In the US/Canada: Wednesdays, 10pm ET/7pm PT, FX
In the UK: Acquired by Fox, but probably won’t be broadcast
So double déjà vu time. We’ve been here before with the original The Bridge and three episodes into The Bridge (US) and we’re in almost identical places again – except this place isn’t quite as good as the original’s.
In and of itself, The Bridge (US) is actually a pretty good show. Dealing with an apparent serial killer looking to make political points about immigration and poverty and inequity in the two countries, it sees an American detective (Diane Kruger) and a Mexican detective (Demián Bichir) investigating a double-murder on their US-Mexican border. It makes points and shows you situations you don’t normally see made in US shows. It also sees characters you don’t normally see in US shows: a female detective with Asperger’s and a Mexican detective who can do his job and isn’t on the take.
The trouble is it’s not quite as good as the original. In some ways, it’s an improvement. The political points made in the original didn’t work as well in two countries as relatively rich and egalitarian as Sweden and Denmark. Some of the plotting was looser and various threads also got dropped or introduced unnecessarily. Secondary characters in the El Paso police department are also better developed than those in Malmö’s.
But it falls apart slightly elsewhere. ‘Sonja Cross’ is no ‘Saga Norin’ – while Norin strode about unapologetically, a force of nature, an open-eyed innocent whose Asperger’s traits could cause her and others bafflement but that were also assets, here we have a character with few assets beyond being able to spot teeny tiny beads at a distance and who screws up constantly and knows it. The script is also clumsier in its efforts to show her Asperger’s, adding to the original lines that make no sense in someone her age. This is Asperger’s as disability rather than point of difference with potential strengths. It doesn’t help that Kruger can’t maintain the traits she’s chosen, alternating between avoiding eye contact and over-doing it in the first episode, then having normal eye contact in subsequent episodes.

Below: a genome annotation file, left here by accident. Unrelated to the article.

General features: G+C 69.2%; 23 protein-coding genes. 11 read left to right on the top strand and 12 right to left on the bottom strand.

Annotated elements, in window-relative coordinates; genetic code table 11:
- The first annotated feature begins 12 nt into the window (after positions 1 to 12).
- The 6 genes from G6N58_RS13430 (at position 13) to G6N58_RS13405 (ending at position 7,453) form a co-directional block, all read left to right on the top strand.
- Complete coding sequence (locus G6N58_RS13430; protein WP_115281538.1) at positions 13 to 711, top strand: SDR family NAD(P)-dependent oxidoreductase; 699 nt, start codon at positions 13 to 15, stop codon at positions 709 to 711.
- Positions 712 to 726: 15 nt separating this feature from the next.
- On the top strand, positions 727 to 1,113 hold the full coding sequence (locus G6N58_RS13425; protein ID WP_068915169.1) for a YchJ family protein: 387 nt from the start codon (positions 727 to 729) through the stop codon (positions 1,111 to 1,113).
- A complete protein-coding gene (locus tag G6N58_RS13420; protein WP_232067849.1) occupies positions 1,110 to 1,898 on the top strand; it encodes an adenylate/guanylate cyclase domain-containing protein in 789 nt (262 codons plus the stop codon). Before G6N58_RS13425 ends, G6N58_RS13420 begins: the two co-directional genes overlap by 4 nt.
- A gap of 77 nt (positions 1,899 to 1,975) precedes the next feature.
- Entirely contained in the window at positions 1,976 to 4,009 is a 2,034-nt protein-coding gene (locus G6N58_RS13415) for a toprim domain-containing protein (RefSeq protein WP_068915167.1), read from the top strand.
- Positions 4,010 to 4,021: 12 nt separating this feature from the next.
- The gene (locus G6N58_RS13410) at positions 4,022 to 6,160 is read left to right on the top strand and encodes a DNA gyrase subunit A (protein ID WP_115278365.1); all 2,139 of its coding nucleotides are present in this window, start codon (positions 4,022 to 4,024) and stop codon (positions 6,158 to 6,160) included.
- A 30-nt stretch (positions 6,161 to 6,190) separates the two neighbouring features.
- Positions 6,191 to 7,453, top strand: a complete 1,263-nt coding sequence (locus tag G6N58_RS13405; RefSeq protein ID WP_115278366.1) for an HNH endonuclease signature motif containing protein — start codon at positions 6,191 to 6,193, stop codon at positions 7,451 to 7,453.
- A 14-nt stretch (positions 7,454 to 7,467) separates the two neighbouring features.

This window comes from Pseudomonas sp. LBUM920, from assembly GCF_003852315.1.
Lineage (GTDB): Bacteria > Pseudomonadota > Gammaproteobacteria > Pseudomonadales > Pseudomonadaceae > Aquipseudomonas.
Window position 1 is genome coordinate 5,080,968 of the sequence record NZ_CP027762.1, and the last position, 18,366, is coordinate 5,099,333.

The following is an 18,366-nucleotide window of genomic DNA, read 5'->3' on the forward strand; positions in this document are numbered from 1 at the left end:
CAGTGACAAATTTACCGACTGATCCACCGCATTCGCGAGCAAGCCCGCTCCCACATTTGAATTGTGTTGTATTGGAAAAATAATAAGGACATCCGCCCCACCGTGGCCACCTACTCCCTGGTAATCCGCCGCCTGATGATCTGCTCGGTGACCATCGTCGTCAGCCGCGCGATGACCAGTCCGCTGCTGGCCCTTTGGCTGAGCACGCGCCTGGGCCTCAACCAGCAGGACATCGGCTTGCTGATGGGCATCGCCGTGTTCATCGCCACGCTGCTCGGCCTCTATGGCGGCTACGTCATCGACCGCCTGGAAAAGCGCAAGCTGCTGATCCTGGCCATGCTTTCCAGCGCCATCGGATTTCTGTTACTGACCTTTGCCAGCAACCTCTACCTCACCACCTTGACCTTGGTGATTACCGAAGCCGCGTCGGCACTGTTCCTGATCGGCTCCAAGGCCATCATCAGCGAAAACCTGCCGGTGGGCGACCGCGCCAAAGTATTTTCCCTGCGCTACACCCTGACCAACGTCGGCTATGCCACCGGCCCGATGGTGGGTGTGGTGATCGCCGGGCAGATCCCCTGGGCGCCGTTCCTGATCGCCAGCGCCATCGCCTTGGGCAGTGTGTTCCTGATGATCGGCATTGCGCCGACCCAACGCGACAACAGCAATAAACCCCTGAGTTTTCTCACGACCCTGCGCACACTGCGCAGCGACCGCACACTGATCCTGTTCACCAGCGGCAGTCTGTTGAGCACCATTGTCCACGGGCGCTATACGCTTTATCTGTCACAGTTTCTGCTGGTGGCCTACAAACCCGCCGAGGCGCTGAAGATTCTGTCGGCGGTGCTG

The show also lacks the visual beauty of the original, the director and DOP being more interested in showing the squalor of Mexico, the expansive vistas of Texas and the clinical nature of the El Paso police station than bringing out the most from the characters. Our prime suspect so far doesn’t feel like a real person at all as a result, more a collection of studio make-up tics. Annabeth Gish’s sub-plot, while better and more plausible than the original’s, is also longer and duller so far.
Nevertheless, this is a good, solid cop show that’s unique and different in the world of US cop shows. How long will it last? Well, the ratings have been very good, so I can’t see any problems with it getting renewed. Trouble is, the original’s ending was very silly, so we could end up with a similar situation to The Killing (US)*, with a show renewed but people so annoyed with the ending that they don’t watch the next season.
But I guess we’ll cross that bridge we come to it. Ho ho.
Barrometer rating: 2
Rob’s prediction: Should get a second season at least
* Also like The Killing (US), we’ll probably end up with a mirror situation in terms of the stars, with the original’s female stars getting all the kudos, while the US remake will make (more of) a star of the male lead.